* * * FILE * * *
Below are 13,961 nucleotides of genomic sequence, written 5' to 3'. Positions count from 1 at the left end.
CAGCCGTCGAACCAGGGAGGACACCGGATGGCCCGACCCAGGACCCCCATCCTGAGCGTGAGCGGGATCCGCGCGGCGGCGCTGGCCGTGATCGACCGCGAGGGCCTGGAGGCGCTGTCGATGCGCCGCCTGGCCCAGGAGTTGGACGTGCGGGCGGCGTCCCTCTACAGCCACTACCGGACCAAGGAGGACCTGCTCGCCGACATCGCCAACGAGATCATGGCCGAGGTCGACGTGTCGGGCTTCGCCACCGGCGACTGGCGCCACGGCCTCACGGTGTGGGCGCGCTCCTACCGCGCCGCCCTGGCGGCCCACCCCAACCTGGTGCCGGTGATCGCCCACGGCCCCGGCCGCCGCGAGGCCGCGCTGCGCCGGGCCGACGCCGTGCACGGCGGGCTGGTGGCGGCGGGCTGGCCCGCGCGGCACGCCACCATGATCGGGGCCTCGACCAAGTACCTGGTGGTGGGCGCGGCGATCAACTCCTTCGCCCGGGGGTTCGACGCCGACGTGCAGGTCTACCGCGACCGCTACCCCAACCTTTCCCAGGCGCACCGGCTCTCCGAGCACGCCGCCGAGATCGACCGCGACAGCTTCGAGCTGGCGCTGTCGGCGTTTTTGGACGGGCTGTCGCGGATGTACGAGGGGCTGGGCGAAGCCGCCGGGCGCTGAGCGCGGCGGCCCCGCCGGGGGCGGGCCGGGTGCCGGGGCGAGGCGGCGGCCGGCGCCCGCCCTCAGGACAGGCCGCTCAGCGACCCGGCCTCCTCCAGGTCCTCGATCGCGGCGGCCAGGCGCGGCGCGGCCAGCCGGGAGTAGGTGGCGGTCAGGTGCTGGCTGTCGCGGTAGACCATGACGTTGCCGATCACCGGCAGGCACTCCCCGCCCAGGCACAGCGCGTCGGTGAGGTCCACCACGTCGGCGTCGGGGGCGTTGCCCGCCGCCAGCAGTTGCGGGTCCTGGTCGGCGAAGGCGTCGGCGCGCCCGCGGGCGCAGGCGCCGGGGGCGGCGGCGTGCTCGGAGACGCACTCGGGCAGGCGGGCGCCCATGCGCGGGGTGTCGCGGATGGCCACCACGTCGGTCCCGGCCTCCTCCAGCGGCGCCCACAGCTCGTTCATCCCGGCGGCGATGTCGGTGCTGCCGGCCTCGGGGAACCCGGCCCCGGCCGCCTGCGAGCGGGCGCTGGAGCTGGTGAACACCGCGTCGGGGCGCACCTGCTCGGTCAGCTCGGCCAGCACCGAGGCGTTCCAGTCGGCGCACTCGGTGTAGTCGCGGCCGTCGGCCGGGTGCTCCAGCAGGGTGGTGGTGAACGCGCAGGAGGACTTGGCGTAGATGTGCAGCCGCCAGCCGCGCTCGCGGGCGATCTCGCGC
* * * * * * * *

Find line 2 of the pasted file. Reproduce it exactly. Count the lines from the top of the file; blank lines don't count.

CAGCCGTCGAACCAGGGAGGACACCGGATGGCCCGACCCAGGACCCCCATCCTGAGCGTGAGCGGGATCCGCGCGGCGGCGCTGGCCGTGATCGACCGCGAGGGCCTGGAGGCGCTGTCGATGCGCCGCCTGGCCCAGGAGTTGGACGTGCGGGCGGCGTCCCTCTACAGCCACTACCGGACCAAGGAGGACCTGCTCGCCGACATCGCCAACGAGATCATGGCCGAGGTCGACGTGTCGGGCTTCGCCACCGGCGACTGGCGCCACGGCCTCACGGTGTGGGCGCGCTCCTACCGCGCCGCCCTGGCGGCCCACCCCAACCTGGTGCCGGTGATCGCCCACGGCCCCGGCCGCCGCGAGGCCGCGCTGCGCCGGGCCGACGCCGTGCACGGCGGGCTGGTGGCGGCGGGCTGGCCCGCGCGGCACGCCACCATGATCGGGGCCTCGACCAAGTACCTGGTGGTGGGCGCGGCGATCAACTCCTTCGCCCGGGGGTTCGACGCCGACGTGCAGGTCTACCGCGACCGCTACCCCAACCTTTCCCAGGCGCACCGGCTCTCCGAGCACGCCGCCGAGATCGACCGCGACAGCTTCGAGCTGGCGCTGTCGGCGTTTTTGGACGGGCTGTCGCGGATGTACGAGGGGCTGGGCGAAGCCGCCGGGCGCTGAGCGCGGCGGCCCCGCCGGGGGCGGGCCGGGTGCCGGGGCGAGGCGGCGGCCGGCGCCCGCCCTCAGGACAGGCCGCTCAGCGACCCGGCCTCCTCCAGGTCCTCGATCGCGGCGGCCAGGCGCGGCGCGGCCAGCCGGGAGTAGGTGGCGGTCAGGTGCTGGCTGTCGCGGTAGACCATGACGTTGCCGATCACCGGCAGGCACTCCCCGCCCAGGCACAGCGCGTCGGTGAGGTCCACCACGTCGGCGTCGGGGGCGTTGCCCGCCGCCAGCAGTTGCGGGTCCTGGTCGGCGAAGGCGTCGGCGCGCCCGCGGGCGCAGGCGCCGGGGGCGGCGGCGTGCTCGGAGACGCACTCGGGCAGGCGGGCGCCCATGCGCGGGGTGTCGCGGATGGCCACCACGTCGGTCCCGGCCTCCTCCAGCGGCGCCCACAGCTCGTTCATCCCGGCGGCGATGTCGGTGCTGCCGGCCTCGGGGAACCCGGCCCCGGCCGCCTGCGAGCGGGCGCTGGAGCTGGTGAACACCGCGTCGGGGCGCACCTGCTCGGTCAGCTCGGCCAGCACCGAGGCGTTCCAGTCGGCGCACTCGGTGTAGTCGCGGCCGTCGGCCGGGTGCTCCAGCAGGGTGGTGGTGAACGCGCAGGAGGACTTGGCGTAGATGTGCAGCCGCCAGCCGCGCTCGCGGGCGATCTCGCGC